With Martin G. Moore

Episode #198

Layoffs Are Back: Q&A with Marty and Em

The great resignation is in full swing, and this is causing a shortage of people in the labor market… which in turn, is pushing up wages… which in turn, is increasing the cost of doing business.

From the other side, the squeeze is coming in the form of higher inflation… which leads to higher input costs… which leads to companies raising their prices… which leads to reduced demand for their products and services.

These market forces are making it harder for companies to remain profitable. And so, the cost-cutting begins. Big tech companies like Netflix, Carvana, better.com, Peloton, and even weight-loss app company Noom, are laying off staff in their thousands as growth slows.

This affects people’s lives. Those who are laid off, and those leaders whose accountability it is to do the laying off, can be significantly affected by the experience.

 In this Q&A episode, we look at layoffs from both sides, and give you some ideas for how to handle it, if you do happen to find yourself on either side of a layoff conversation.

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Episode #198 Layoffs Are Back: Q&A with Marty and Em

It’s interesting how quickly things change. The Great Resignation is in full swing, and this is causing a shortage of people in the labor market… which in turn is pushing up wages… which is increasing the cost of doing business. From the other side, the squeeze is coming in the form of higher inflation, leading to higher input costs… which prompts companies to raise their prices… which leads to reduced demand for their products and services.

Now, these two forces are making it harder for companies to remain profitable, and so, the cost cutting begins. Big tech companies like Netflix, Carvana, better.com, Peloton and even the weight loss app company Noom are laying off staff in their thousands as growth slows.

Reality returns as people realize that even market darlings like these companies need to manage their businesses to ensure they’re stable, profitable, and sustainable. But somewhere down the line, this affects people’s lives. Those who are laid off and those leaders whose accountability it is to do the laying off can be significantly affected by the experience.

I’m going to examine this from both sides and share some ideas for how to handle it if you do happen to find yourself on either side of a layoff conversation. It seems that every second day, there’s a new article online that talks to mass layoffs. Which begs the question:

What the hell is going on?

Apart from the factors I’ve mentioned in the introduction, there are some really interesting post-pandemic dynamics at play. If you look at a company like Peloton, it’s leading edge combination of a physical station – a cycling machine – with tech driven features such as comprehensive data collection (complete with competitive leaderboards and rankings), video streaming, live and on demand classes, and some of the most breathtaking scenery in the world delivered right to your home. It was a huge winner during COVID. But now, people are back out in the world doing the real thing. Peloton’s awesome – but it’s not as good as the real thing. Demand has simply reduced. Their market capitalization is now almost 90 percent lower than it was during the pandemic. So of course, Peloton recently announced the layoff of around 20 percent of its workforce – that’s almost 3000 people.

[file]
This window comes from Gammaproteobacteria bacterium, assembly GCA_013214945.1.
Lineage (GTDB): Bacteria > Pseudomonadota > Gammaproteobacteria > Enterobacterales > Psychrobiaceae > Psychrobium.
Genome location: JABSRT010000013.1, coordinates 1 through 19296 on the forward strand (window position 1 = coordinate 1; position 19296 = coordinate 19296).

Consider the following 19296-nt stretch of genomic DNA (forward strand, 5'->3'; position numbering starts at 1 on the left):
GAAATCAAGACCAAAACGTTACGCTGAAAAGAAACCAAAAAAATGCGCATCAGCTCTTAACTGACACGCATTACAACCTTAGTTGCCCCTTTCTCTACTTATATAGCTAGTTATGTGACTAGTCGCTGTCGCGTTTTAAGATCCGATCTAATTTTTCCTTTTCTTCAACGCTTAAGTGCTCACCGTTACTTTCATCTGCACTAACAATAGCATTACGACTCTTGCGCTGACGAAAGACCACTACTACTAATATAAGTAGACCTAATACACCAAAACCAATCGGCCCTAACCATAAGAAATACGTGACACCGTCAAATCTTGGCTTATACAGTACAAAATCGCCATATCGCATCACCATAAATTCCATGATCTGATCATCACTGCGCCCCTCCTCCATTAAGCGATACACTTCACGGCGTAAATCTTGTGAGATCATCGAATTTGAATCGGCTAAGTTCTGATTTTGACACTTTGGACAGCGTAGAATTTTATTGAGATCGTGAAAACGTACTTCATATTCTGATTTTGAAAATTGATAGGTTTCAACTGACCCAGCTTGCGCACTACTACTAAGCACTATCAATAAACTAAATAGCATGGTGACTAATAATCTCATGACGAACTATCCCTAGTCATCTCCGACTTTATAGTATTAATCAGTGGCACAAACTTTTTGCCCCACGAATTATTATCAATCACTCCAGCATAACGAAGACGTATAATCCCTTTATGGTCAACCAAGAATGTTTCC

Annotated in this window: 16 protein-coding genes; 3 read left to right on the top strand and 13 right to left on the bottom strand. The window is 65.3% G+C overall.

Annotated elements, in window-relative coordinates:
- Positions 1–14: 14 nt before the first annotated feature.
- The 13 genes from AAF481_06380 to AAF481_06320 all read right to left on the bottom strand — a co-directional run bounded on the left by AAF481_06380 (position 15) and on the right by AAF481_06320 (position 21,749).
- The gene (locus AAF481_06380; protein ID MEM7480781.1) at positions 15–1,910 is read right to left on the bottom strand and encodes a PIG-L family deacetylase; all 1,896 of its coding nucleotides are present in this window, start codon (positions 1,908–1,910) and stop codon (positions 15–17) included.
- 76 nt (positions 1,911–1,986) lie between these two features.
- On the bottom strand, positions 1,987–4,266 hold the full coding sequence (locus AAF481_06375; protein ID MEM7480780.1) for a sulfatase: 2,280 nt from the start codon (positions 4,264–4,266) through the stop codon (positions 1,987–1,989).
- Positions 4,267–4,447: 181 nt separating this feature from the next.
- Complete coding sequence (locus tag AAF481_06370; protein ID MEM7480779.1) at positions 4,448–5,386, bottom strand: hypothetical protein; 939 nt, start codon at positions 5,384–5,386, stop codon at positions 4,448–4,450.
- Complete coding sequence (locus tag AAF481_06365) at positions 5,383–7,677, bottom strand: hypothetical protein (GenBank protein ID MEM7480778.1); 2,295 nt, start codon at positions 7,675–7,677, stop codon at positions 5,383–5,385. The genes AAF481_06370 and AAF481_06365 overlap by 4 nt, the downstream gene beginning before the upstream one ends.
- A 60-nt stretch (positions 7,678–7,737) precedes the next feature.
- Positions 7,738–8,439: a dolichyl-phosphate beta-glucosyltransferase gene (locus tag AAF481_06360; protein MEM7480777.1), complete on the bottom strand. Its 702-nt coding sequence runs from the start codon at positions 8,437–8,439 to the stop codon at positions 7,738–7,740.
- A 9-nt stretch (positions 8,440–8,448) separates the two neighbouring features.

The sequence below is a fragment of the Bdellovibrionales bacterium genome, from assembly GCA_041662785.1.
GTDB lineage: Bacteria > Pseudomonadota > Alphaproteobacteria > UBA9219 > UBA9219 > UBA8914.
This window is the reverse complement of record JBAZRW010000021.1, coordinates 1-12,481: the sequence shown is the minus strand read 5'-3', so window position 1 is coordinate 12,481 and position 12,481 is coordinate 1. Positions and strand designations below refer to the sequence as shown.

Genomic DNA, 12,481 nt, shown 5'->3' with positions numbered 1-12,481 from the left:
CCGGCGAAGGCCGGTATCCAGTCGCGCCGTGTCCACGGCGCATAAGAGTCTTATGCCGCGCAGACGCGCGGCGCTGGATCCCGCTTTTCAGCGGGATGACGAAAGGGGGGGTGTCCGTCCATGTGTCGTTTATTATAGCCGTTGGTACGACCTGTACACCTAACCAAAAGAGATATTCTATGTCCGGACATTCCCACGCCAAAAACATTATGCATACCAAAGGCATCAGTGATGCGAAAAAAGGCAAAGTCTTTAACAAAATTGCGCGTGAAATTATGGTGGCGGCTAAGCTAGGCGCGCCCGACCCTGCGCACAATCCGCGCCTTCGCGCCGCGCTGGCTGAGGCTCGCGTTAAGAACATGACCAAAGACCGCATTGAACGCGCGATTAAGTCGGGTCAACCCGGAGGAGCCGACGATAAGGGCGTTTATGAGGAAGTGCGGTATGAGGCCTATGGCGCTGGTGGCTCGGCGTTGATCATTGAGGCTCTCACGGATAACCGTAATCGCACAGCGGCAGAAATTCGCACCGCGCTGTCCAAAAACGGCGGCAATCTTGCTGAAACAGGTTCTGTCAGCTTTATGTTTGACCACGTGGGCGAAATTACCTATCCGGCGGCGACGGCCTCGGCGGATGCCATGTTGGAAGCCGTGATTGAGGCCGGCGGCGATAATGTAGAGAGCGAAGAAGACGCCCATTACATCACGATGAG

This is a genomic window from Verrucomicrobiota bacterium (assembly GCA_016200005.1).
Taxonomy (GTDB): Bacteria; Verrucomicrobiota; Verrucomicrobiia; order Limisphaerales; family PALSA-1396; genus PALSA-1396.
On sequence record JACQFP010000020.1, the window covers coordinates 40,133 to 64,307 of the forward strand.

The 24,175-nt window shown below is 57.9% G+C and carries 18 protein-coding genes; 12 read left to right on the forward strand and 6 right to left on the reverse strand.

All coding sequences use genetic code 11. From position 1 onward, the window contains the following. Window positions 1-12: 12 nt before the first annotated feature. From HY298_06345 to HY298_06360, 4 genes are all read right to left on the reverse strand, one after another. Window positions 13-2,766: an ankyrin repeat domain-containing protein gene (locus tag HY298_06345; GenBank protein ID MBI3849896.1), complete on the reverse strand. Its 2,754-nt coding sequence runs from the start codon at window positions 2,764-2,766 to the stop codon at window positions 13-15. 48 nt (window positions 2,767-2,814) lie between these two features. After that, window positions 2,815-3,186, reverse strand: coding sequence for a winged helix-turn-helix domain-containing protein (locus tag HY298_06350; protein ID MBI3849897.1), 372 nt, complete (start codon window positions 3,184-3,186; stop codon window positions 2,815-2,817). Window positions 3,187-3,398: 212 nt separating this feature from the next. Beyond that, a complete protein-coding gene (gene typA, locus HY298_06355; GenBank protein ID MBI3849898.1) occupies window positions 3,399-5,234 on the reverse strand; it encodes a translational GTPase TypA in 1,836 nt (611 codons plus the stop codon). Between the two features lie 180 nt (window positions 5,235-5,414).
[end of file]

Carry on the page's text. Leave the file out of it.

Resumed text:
Not all the layoffs are coming from the post COVID hangover

This is another trend we’re seeing as a result of current business conditions. Tech stocks have been falling for a while, and investors now have much less patience for companies that focus on blue sky more than they do on shareholder dividends. What it looks like from my vantage point is that better.com was just poorly managed. They invested way too much ahead of the growth in revenue. They put too many people into their workforce ahead of the demand, and now they’ve had to rebalance it to a more appropriate level in light of a slight market downturn. But how they did this is an awesome story – it’s just a classic example of how not to do layoffs.


The CEO of better.com sacked about 900 hundred people on a Zoom call, and he made a lot of really fundamental mistakes in how he executed this decision:

1. He did it by zoom and it was recorded

I’m a massive believer in the fact that anytime you put something into the public domain in your workforce, it doesn’t matter what you say about confidentiality, it will leak. You have to expect that it will leak. So you don’t put anything out in an email or a company missive, unless you expect it to turn up on the front page of the Wall Street Journal. I think these videos took about three and a half minutes to leak to the media.

2. He showed some remorse and took some of the blame, but he also made it all about himself

He spoke about how hard it was for him and that the last time he laid off people, he cried. I suppose he was trying to seem more human and compassionate, but that just made him seem like he was disconnected and not in touch with his people.

3. He made contradictory comments in other speeches to his staff (which, of course, were also leaked) 

He said that many of the people who were made redundant were lazy and stupid, and they’d stolen from the company because they didn’t produce the work that they were paid to produce. This is a classic rookie error of confusing redundancies and layoffs, with dismissal for cause as a result of non-performance. Those are two completely different things that have to be handled very differently.